It’s easy to think that if we had seen God do all of those things firsthand that we would never forsake Him, that we would never look to anything else to satisfy or to guide us, but the truth is, those people saw and still turned to idol worship. Why do we think we would be any different? And honestly, that is the temptation Paul is dealing with here. Paul is dealing with idolatry. Paul addresses the temptation to put anything in God’s place, to look to anything for the help that God is to provide, to seek satisfaction in things other than those things that God outlines in His Word, and to attempt to control the times and details of our lives rather than trusting God’s leading and timetable.  And my friends, that temptation to do those things is everywhere. And none of us should think we are exempt from the possibility that we could fall for the same kinds of things the Israelites did in each of those stories.

And so Paul leads us to the climax of this passage in verse 13:13 No temptation[c] has overtaken you except what is common to mankind. And God is faithful; he will not let you be tempted[d] beyond what you can bear. But when you are tempted,[e] he will also provide a way out so that you can endure it.

Here is my take on this passage and verse: 

  1. Temptation is part of the human experience. Jesus was tempted by Satan in the wilderness.  He was tempted on a regular basis to prove His Sonship and His Messianic identity, so we shouldn’t think that we would outgrow the possibility of being tempted.
  2. Every temptation that comes to us has been deemed “resistable” by Jesus if we fully trust Jesus in the moment of temptation. With God’s help, you can choose not to sin.  You can endure the temptation and stay faithful to Christ. You are never powerless when Satan presents you with a choice to sin. In Christ, you will have what you need to stay on the righteous path. II Peter 1:3 tells us that through His Divine power God has given us everything we need for life and godliness. That is everything and in all circumstances. No one “falls” into sin.  They choose to sin. Sin is contemplated.  Even the most impulsive person makes a choice to sin.  It involves an act of our will.  So, if someone can choose to sin, they can also choose not to sin.
  3. God will direct you away from the temptation to sin. God will bring options to your mind.  God will deliver you in prayer.  God will give you a word from Scripture to sustain you in the struggle.  God will bring people into your path to warn you of the dangers of sin. He can literally put roadblocks to sin in your path, but you have to be looking for His way of escape and not just a way of escape. Don’t discount the role of the Holy Spirit in helping you to think on your feet and in ushering you in a different direction.  I don’t want to oversimplify how we deal with temptation, but indulge me just this one comment:  Any escape from sin is going to be an escape TO Jesus. He is the way of escape. If you run to Jesus, you won’t sin because He will never lead you to sin.

And given all that Paul has just said in these first 13 verses about temptation and about the ways the Israelites blew it, you have to include the next verse in this teaching, even though it is in a new section, because it is the whole reason verses 1 through 13 were shared. 14 Therefore, my dear friends, flee from idolatry.  If you flee from idolatry whenever something tries to grab your heart, you give the devil a whole lot less to tempt you with. When you are tempted to start giving your attention and your heart to things God can’t bless, when you feed desires that are outside of a righteous path, when you start flirting with the things of the world, when you get impatient and want to take control of the times and details for your life, when you use your body in ungodly ways, when you allow your eyes to see things that move your flesh to desire that which is unholy, when you become aligned in your heart with the gods of this age like money and sexual perversion, when you deliberately rebel against God as your source and look to vices like drugs, alcohol, pornography, the acquisition of things, gaming, sexual promiscuity, social media, money, affirmation from people, food, an obsession with exercise, or experiences that gratify your flesh…when those things become your go-to for validation and significance or when you base who you are on the feelings you get from those activities and they consume the priority of your life or when you try to attain them for a feeling of power or control, you have an idol problem.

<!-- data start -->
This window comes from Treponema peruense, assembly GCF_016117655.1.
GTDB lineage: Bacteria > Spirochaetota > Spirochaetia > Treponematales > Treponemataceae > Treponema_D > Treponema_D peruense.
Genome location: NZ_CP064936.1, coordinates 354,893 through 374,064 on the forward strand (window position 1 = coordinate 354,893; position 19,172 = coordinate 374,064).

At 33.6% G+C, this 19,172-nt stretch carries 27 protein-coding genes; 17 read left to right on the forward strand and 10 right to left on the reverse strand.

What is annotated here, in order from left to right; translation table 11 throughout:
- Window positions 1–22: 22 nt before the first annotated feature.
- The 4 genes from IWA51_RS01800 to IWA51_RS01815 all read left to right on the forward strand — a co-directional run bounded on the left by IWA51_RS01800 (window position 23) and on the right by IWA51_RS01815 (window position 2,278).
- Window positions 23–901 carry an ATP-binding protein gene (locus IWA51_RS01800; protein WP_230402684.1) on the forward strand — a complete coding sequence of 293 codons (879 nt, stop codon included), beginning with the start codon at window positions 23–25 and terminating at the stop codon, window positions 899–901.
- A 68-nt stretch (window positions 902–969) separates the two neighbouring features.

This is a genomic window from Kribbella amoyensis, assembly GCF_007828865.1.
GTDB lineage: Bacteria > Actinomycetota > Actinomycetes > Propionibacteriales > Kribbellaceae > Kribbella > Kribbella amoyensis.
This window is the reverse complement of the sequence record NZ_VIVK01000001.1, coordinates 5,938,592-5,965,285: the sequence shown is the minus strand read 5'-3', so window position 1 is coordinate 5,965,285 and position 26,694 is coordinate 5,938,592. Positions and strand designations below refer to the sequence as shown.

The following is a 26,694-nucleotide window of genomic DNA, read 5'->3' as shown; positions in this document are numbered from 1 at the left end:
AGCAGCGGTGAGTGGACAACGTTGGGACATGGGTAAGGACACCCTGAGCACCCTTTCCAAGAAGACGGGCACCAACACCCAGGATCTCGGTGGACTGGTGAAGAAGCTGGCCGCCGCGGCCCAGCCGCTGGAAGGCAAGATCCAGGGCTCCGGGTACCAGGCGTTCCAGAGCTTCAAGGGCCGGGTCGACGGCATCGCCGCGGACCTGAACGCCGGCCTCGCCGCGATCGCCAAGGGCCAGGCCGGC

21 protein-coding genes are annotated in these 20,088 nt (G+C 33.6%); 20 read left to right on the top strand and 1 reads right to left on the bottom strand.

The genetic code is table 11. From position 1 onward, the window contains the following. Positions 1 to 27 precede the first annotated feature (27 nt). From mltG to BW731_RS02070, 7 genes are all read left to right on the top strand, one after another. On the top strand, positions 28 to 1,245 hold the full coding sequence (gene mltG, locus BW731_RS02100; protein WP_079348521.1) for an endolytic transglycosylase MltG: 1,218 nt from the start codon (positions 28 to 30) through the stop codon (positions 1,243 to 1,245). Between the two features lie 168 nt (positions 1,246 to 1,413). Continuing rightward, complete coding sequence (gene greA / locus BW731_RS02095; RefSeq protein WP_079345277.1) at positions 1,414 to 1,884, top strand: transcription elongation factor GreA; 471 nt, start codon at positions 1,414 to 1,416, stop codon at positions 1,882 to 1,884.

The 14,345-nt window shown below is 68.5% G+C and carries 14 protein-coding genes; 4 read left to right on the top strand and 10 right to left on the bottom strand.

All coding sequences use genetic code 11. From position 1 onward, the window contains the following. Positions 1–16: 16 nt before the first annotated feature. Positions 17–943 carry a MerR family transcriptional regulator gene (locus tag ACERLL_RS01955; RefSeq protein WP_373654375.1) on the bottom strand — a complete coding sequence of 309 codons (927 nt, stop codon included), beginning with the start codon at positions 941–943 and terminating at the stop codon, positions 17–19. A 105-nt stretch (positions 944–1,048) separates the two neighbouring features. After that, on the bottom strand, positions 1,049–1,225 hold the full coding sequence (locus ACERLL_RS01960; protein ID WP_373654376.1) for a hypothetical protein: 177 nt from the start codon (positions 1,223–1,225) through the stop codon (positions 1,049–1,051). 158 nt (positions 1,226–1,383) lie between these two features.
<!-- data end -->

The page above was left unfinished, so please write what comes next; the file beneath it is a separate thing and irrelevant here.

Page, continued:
Or even when seemingly benign stuff like sports or hobbies become an obsession, when winning is everything, when that boyfriend or that girlfriend becomes “your everything,” when getting a certain job or getting into a certain college becomes your all-in-all, those things will eventually take the place of God and will stand as idols in your life. It’s almost unbelievable to us to see how Israel turned away from God to idols time after time, and yet we find ourselves being pulled in directions at times, that pull us at the same time, away from God.

The best way to prepare to be victorious in temptation is to choose to reserve your heart for God alone because once your heart is divided, once a love for something other than God takes root, if it is fed and given attention, it will grow.  As it grows, it will overtake your heart for God.  That is why we pay attention to our appetites, to our desires, to our thoughts, to our impulses, to the cravings in our bodies, to the longings of our souls.  That is why we cultivate a love for God by immersing ourselves in the things of God. 

If running to God in the midst of temptation isn’t enough instruction or inspiration to help us overcome temptation, how about we learn from history?  How about we note the consequences that were endured when Israel chased after their idols?  I Corinthians 10:13 tells me I can endure and hold fast to Christ in times of temptation and overcome as a result.  I would much rather endure and triumph with Christ than endure the consequences that result from rebelling against God.